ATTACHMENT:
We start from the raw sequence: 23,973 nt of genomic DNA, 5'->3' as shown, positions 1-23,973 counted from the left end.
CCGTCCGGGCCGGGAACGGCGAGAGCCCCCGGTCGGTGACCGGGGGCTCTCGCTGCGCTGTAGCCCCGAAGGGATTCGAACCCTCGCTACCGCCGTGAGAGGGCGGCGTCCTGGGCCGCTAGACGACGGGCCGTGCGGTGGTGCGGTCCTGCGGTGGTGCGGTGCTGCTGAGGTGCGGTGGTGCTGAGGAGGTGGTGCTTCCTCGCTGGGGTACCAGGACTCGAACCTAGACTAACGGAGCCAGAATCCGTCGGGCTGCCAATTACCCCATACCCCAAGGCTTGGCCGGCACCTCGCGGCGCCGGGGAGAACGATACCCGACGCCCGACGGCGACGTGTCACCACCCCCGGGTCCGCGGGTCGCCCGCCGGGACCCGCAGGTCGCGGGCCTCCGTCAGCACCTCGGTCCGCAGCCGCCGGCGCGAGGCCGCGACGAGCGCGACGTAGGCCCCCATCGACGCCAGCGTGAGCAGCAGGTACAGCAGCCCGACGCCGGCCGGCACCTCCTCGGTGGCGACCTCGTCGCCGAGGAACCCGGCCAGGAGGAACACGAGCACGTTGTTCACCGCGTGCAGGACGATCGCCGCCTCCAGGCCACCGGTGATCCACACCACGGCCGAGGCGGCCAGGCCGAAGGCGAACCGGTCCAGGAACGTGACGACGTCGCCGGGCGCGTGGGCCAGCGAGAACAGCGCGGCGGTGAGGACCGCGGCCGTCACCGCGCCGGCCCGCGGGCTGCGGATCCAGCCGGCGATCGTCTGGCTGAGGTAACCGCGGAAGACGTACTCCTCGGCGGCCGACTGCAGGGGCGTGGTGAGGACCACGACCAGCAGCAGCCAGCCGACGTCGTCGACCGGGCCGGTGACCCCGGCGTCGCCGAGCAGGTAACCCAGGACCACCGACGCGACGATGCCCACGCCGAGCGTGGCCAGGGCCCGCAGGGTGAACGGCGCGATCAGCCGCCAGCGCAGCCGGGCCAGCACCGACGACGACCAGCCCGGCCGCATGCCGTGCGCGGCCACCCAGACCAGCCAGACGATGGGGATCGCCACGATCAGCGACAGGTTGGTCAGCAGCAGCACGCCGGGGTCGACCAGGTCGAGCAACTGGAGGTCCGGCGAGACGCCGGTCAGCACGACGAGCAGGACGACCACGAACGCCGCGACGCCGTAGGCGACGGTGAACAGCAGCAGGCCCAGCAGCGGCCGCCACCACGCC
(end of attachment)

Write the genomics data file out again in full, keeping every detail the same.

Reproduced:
We start from the raw sequence: 23,973 nt of genomic DNA, 5'->3' as shown, positions 1-23,973 counted from the left end.
CCGTCCGGGCCGGGAACGGCGAGAGCCCCCGGTCGGTGACCGGGGGCTCTCGCTGCGCTGTAGCCCCGAAGGGATTCGAACCCTCGCTACCGCCGTGAGAGGGCGGCGTCCTGGGCCGCTAGACGACGGGCCGTGCGGTGGTGCGGTCCTGCGGTGGTGCGGTGCTGCTGAGGTGCGGTGGTGCTGAGGAGGTGGTGCTTCCTCGCTGGGGTACCAGGACTCGAACCTAGACTAACGGAGCCAGAATCCGTCGGGCTGCCAATTACCCCATACCCCAAGGCTTGGCCGGCACCTCGCGGCGCCGGGGAGAACGATACCCGACGCCCGACGGCGACGTGTCACCACCCCCGGGTCCGCGGGTCGCCCGCCGGGACCCGCAGGTCGCGGGCCTCCGTCAGCACCTCGGTCCGCAGCCGCCGGCGCGAGGCCGCGACGAGCGCGACGTAGGCCCCCATCGACGCCAGCGTGAGCAGCAGGTACAGCAGCCCGACGCCGGCCGGCACCTCCTCGGTGGCGACCTCGTCGCCGAGGAACCCGGCCAGGAGGAACACGAGCACGTTGTTCACCGCGTGCAGGACGATCGCCGCCTCCAGGCCACCGGTGATCCACACCACGGCCGAGGCGGCCAGGCCGAAGGCGAACCGGTCCAGGAACGTGACGACGTCGCCGGGCGCGTGGGCCAGCGAGAACAGCGCGGCGGTGAGGACCGCGGCCGTCACCGCGCCGGCCCGCGGGCTGCGGATCCAGCCGGCGATCGTCTGGCTGAGGTAACCGCGGAAGACGTACTCCTCGGCGGCCGACTGCAGGGGCGTGGTGAGGACCACGACCAGCAGCAGCCAGCCGACGTCGTCGACCGGGCCGGTGACCCCGGCGTCGCCGAGCAGGTAACCCAGGACCACCGACGCGACGATGCCCACGCCGAGCGTGGCCAGGGCCCGCAGGGTGAACGGCGCGATCAGCCGCCAGCGCAGCCGGGCCAGCACCGACGACGACCAGCCCGGCCGCATGCCGTGCGCGGCCACCCAGACCAGCCAGACGATGGGGATCGCCACGATCAGCGACAGGTTGGTCAGCAGCAGCACGCCGGGGTCGACCAGGTCGAGCAACTGGAGGTCCGGCGAGACGCCGGTCAGCACGACGAGCAGGACGACCACGAACGCCGCGACGCCGTAGGCGACGGTGAACAGCAGCAGGCCCAGCAGCGGCCGCCACCACGCC